SOFA score

0.700 (0.619 to 0.773)

Hour 3

 Normalized uHJV

0.833 (0.753 to 0.895)

NA

 Liano’s + normalized uHJV

0.817 (0.736 to 0.882)

0.672

 Cleveland + normalized uHJV

0.808 (0.726 to 0.874)

0.662

 SOFA + normalized uHJV

0.786 (0.701 to 0.856)

0.419

  Normalized (uHJV + uKIM-1)

0.898 (0.804 to 0.957)

0.468

 Liano’s + normalized (uHJV + uKIM-1)a,c

0.931 (0.846 to 0.977)

0.206

 Cleveland + normalized (uHJV + uKIM-1)

0.883 (0.785 to 0.946)

0.817

 SOFA + normalized (uHJV + uKIM-1)

0.876 (0.776 to 0.942)

0.811

Hour 6

 Normalized uHJV

0.808 (0.726 to 0.874)

NA

 Liano’s + normalized uHJV

0.791 (0.707 to 0.860)

0.653

 Cleveland + normalized uHJV

0.769 (0.683 to 0.841)

0.544

 SOFA + normalized uHJV

0.759 (0.672 to 0.833)

0.426

 Normalized (uHJV + uKIM-1 + uNGAL)

0.834 (0.728 to 0.912)

0.634

 Liano’s + normalized (uHJV + uKIM-1 + uNGAL)

0.867 (0.766 to 0.935)

0.334

 Cleveland + normalized (uHJV + uKIM-1 + uNGAL)

0.817 (0.709 to 0.899)

0.985

 SOFA + normalized (uHJV + uKIM-1 + uNGAL)

0.812 (0.702 to 0.895)

0.920

Hour 12

 Normalized uHJV

0.841 (0.715 to 0.927)

NA

 Liano’s + normalized uHJV

0.834 (0.707 to 0.922)

0.879

 Cleveland + normalized uHJV

0.892 (0.776 to 0.960)

0.429

 SOFA + normalized uHJV

0.834 (0.705 to 0.923)

0.656

 Normalized (uHJV + uKIM-1 + uNGAL)

0.892 (0.769 to 0.963)

0.311

 Liano’s + normalized (uHJV + uKIM-1 + uNGAL)

0.923 (0.808 to 0.980)

0.151

 Cleveland + normalized (uHJV + uKIM-1 + uNGAL)

0.916 (0.800 to 0.976)

0.281

 SOFA + normalized (uHJV + uKIM-1 + uNGAL)

0.914 (0.795 to 0.975)

0.302

Hour 24

 Normalized uKIM-1

0.772 (0.625 to 0.882)

NA

 Liano’s + normalized uKIM-1

0.799 (0.655 to 0.902)

0.488

 Cleveland + normalized uKIM-1

0.765 (0.617 to 0.877)

0.737

 SOFA + normalized uKIM-1

0.797 (0.650 to 0.902)

0.587

 Normalized (uKIM-1 + uHJV + uNGAL)

0.855 (0.720 to 0.941)

0.085

 Liano’s + normalized (uKIM-1 + uHJV + uNGAL)

0.882 (0.753 to 0.958)

0.030

 Cleveland + normalized (uKIM-1 + uHJV + uNGAL)

0.863 (0.729 to 0.946)

0.096

 SOFA + normalized (uKIM-1 + uHJV + uNGAL)

0.869 (0.735 to 0.951)

0.082

AUC area under the receiver-operating characteristic curve, CI confidence interval, SOFA score Sequential Organ Failure Assessment score, uHJV urinary hemojuvelin, uKIM-1 urinary kidney injury molecule-1, uNGAL urinary neutrophil gelatinase-associated lipocalin

aHosmer-Lemeshow goodness of fit test: p = 0.481 for the best prediction model

bCompared with normalized uHJV at hour 3, hour 6 and hour 12 and normalized uKIM-1 at hour 24

cBest prediction model (greatest AUC), combined clinical model (Liano’s score) with biomarkers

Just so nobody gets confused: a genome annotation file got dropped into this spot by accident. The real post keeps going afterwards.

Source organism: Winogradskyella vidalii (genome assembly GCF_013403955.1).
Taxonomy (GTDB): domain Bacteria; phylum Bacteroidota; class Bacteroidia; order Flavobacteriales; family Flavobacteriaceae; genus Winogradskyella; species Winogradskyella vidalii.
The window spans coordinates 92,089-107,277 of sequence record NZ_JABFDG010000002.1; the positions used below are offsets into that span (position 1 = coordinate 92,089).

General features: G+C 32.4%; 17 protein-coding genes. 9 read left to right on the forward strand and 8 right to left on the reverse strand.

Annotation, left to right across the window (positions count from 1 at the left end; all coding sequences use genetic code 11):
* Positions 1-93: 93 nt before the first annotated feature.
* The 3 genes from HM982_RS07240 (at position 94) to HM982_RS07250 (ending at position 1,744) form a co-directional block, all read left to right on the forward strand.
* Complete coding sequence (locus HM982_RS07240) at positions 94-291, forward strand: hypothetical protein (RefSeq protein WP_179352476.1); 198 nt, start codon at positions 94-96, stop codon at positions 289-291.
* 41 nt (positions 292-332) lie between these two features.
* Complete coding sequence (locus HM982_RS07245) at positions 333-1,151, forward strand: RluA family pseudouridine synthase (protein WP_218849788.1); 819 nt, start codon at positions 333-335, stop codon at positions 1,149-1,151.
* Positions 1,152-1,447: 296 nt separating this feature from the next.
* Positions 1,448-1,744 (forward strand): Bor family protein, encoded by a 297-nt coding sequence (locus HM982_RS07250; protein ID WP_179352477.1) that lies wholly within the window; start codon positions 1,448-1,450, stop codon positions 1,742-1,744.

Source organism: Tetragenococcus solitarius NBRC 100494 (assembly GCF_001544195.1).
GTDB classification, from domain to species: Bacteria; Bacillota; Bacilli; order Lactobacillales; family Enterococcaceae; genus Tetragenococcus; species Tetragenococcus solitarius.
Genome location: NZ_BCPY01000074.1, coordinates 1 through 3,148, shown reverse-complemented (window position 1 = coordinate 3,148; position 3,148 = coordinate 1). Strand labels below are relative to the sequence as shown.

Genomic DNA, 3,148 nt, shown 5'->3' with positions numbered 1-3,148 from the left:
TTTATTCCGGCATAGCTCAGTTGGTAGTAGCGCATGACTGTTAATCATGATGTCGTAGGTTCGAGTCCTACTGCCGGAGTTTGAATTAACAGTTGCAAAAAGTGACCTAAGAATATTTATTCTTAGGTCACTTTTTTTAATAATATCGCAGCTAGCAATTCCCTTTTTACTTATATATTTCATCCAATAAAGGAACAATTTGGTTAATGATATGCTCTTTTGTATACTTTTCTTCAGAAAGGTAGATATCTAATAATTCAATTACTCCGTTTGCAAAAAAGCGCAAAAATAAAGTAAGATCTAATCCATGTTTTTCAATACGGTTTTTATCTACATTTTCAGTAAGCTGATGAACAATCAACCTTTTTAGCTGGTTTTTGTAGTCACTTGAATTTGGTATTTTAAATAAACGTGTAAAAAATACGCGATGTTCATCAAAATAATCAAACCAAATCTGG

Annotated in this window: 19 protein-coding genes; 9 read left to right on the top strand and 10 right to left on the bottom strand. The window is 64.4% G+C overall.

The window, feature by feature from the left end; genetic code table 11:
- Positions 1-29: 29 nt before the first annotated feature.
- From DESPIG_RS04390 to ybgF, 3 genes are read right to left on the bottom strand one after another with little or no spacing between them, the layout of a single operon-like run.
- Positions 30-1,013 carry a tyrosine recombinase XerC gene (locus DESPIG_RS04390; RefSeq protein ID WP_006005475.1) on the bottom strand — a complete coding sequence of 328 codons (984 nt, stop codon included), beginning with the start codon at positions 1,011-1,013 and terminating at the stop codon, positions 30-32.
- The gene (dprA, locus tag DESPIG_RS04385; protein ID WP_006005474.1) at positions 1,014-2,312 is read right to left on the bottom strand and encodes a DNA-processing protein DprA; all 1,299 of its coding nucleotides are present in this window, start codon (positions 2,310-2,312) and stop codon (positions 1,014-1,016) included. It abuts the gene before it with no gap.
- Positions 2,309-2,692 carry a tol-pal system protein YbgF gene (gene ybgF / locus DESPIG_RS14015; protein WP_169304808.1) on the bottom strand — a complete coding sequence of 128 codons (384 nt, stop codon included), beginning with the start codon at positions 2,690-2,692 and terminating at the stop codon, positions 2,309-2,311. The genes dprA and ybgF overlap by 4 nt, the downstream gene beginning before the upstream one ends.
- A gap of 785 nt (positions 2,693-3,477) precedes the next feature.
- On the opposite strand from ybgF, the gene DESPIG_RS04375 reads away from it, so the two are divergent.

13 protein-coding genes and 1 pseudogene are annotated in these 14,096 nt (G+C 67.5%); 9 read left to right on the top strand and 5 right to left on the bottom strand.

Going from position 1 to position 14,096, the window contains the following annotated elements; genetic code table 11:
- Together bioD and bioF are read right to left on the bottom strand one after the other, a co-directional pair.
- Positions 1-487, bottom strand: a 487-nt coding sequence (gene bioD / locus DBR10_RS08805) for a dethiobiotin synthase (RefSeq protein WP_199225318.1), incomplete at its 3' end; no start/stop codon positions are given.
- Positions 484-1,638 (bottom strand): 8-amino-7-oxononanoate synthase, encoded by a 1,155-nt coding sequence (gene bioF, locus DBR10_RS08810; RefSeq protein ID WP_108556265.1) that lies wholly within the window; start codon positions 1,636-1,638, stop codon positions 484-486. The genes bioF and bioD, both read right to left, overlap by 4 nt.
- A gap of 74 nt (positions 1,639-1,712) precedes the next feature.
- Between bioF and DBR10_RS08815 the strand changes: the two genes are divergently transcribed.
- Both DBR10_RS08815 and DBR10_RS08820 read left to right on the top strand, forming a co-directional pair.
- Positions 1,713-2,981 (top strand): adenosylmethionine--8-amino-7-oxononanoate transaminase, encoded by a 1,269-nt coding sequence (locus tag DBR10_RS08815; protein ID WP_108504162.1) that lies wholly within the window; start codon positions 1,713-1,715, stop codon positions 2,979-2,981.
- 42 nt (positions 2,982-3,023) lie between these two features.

We assessed reclassification and evaluated any improvement in detection of advanced AKI events. The combination of the creatinine-normalized uHJV and uKIM-1 biomarker panel with the Liano’s score led to a significant increase in risk stratification (total NRI = 1.149; p < 0.001). The majority of this effect came from those with advanced AKI events (NRI event = 0.538; p < 0.001), whereas the NRI non-event was 0.610 (95% CI, p < 0.001) (NRI reclassification table and proportion was shown in Additional file 1: Table S2). Simultaneously, the total integrated discrimination improvement (IDI) was significant at 0.383 (95% CI, 0.25–0.52; p < 0.001). The combination of normalized uHJV and uKIM-1 with the Liano’s score was also significant for NRI and IDI reclassification in forecasting advanced AKI at 6, 12, and 24 h post-surgery (Table 5).
Table 5

Discriminative improvement of combined biomarkers added to Liano’s score for prediction of advanced acute kidney injury

Model

AUC (95% CI)

p a

NRIb (95% CI)

p c

IDI (95% CI)

p

Hour 3

 Normalized (uHJV + uKIM-1)

0.898 (0.804 to 0.957)

NA

    

 Liano’s + normalized (uHJV + uKIM-1)d

0.931 (0.846 to 0.977)

0.330

1.149 (0.76 to 1.53)

<  0.001

0.383 (0.25 to 0.52)

<  0.001

Hour 6

 Normalized (uHJV + uKIM-1 + uNGAL)

0.834 (0.728 to 0.912)

NA

    

 Liano’s + normalized (uHJV + uKIM-1 + uNGAL)

0.867 (0.766 to 0.935)

0.499

1.030 (0.64 to 1.41)

<  0.001

0.343 (0.21 to 0.48)

<  0.001

Hour 12

 Normalized (uHJV + uKIM-1 + uNGAL)

0.892 (0.769 to 0.963)

NA

    

 Liano’s + normalized (uHJV + uKIM-1 + uNGAL)

0.923 (0.808 to 0.980)

0.344

0.831 (0.40 to 1.27)

< 0.001

0.353 (0.19 to 0.52)

<  0.001

Hour 24

 Normalized (uKIM-1 + uHJV + uNGAL)

0.855 (0.720 to 0.941)

NA

    

 Liano’s + normalized (uKIM-1 + uHJV + uNGAL)

0.882 (0.753 to 0.958)

0.288

1.162 (0.81 to 1.52)

< 0.001

0.387 (0.27 to 0.51)

<  0.001

AUC area under the receiver-operating characteristic curve, CI confidence interval, IDI integrated discrimination improvement, NRI net reclassification improvement, uHJV urinary hemojuvelin, uKIM-1 urinary kidney injury molecule-1, uNGAL urinary neutrophil gelatinase-associated lipocalin

aCompared with normalized (uHJV + uKIM-1) at hour 3, normalized (uHJV + uKIM-1 + uNGAL) at hour 6, normalized (uHJV + uKIM-1 + uNGAL) at hour 12 and normalized (uKIM-1 + uHJV + uNGAL) at hour 24